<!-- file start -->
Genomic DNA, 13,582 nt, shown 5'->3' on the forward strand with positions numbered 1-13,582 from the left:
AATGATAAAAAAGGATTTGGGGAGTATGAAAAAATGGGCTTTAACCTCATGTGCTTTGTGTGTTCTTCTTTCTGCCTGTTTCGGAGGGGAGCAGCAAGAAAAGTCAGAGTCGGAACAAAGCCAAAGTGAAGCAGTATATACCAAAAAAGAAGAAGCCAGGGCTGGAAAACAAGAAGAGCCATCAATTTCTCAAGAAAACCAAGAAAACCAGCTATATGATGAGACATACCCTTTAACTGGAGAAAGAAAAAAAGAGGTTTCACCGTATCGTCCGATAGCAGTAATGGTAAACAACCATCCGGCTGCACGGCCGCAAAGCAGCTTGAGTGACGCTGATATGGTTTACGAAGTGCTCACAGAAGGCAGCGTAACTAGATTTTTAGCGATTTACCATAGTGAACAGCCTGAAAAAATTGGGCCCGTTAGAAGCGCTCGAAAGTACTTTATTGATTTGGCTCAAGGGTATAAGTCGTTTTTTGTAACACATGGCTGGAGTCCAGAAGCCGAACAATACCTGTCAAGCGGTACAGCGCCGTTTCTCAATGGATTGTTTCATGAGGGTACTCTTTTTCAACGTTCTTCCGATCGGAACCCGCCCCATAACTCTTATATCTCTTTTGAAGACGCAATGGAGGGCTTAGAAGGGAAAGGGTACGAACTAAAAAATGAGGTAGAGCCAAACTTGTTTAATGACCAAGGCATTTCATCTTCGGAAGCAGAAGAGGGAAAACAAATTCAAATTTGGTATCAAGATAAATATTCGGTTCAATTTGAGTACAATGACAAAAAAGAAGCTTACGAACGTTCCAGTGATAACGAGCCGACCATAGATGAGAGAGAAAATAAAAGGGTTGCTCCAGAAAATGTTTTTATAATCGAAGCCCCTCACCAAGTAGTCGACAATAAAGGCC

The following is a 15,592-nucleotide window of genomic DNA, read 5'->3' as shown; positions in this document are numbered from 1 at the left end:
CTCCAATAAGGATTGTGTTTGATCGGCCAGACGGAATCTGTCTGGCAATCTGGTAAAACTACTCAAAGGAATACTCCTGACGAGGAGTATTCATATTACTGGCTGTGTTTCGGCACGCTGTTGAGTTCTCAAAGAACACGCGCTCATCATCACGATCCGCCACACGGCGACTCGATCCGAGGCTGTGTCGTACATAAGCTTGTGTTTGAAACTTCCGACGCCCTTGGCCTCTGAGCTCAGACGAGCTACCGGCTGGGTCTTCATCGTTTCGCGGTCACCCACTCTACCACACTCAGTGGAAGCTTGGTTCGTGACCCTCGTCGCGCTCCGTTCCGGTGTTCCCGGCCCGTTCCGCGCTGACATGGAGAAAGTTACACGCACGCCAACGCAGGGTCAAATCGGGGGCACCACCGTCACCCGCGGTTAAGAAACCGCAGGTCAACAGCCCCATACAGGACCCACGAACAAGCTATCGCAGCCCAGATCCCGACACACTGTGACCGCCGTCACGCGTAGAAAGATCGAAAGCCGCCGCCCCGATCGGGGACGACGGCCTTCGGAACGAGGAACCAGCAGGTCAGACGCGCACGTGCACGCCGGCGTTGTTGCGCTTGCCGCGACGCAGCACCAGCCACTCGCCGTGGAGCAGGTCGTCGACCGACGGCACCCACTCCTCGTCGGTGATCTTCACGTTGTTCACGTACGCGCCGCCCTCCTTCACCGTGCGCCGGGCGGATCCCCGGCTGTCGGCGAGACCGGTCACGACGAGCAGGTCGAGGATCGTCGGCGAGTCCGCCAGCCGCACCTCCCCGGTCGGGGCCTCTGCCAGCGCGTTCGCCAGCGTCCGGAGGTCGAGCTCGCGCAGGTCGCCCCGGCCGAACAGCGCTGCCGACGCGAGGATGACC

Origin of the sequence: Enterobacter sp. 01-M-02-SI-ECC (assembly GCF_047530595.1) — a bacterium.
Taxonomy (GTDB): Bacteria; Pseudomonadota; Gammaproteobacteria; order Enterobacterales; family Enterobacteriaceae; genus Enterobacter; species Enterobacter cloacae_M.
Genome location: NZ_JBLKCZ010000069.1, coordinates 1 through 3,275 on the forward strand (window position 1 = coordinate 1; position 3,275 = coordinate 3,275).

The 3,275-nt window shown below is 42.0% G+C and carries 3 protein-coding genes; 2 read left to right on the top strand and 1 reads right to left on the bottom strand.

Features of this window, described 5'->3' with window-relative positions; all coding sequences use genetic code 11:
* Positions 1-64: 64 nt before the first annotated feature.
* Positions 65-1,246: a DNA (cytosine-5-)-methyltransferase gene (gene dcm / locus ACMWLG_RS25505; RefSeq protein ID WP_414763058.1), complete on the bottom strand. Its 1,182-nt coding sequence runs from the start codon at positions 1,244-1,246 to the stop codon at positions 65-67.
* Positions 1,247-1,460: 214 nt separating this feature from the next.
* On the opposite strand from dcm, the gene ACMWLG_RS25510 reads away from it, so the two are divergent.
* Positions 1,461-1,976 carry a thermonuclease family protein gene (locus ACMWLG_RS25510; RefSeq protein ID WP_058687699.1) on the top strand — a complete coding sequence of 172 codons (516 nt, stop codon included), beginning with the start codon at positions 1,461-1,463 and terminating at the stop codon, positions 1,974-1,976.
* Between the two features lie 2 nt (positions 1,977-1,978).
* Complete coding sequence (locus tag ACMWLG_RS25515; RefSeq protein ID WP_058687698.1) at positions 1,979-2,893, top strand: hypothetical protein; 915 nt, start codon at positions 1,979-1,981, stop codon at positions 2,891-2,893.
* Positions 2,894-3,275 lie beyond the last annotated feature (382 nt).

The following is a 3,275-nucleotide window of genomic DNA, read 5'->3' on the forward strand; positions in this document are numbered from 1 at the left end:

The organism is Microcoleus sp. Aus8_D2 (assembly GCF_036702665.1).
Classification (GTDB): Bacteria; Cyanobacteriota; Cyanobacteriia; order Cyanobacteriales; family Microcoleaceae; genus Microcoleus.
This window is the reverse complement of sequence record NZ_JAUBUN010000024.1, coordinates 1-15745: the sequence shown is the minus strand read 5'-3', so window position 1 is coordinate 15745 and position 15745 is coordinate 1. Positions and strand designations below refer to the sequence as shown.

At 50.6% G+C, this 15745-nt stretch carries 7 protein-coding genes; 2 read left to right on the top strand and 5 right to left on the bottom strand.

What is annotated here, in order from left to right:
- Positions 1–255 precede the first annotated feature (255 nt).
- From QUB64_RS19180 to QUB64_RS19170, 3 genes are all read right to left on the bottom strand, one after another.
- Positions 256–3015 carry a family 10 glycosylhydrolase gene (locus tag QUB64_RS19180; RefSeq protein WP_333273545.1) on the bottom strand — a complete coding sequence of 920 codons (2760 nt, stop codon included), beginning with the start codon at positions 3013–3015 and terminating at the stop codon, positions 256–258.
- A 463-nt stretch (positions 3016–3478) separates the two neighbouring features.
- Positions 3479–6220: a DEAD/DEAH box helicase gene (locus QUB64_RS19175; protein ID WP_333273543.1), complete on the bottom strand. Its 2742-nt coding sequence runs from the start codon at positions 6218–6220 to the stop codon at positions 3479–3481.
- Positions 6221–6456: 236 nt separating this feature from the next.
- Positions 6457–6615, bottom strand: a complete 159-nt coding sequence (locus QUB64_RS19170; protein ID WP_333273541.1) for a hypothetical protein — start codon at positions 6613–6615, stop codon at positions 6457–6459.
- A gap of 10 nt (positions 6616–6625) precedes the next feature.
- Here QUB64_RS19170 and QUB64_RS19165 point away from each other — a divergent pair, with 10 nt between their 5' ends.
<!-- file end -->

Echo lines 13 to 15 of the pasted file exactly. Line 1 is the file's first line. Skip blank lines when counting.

* On the opposite strand from dcm, the gene ACMWLG_RS25510 reads away from it, so the two are divergent.
* Positions 1,461-1,976 carry a thermonuclease family protein gene (locus ACMWLG_RS25510; RefSeq protein ID WP_058687699.1) on the top strand — a complete coding sequence of 172 codons (516 nt, stop codon included), beginning with the start codon at positions 1,461-1,463 and terminating at the stop codon, positions 1,974-1,976.
* Between the two features lie 2 nt (positions 1,977-1,978).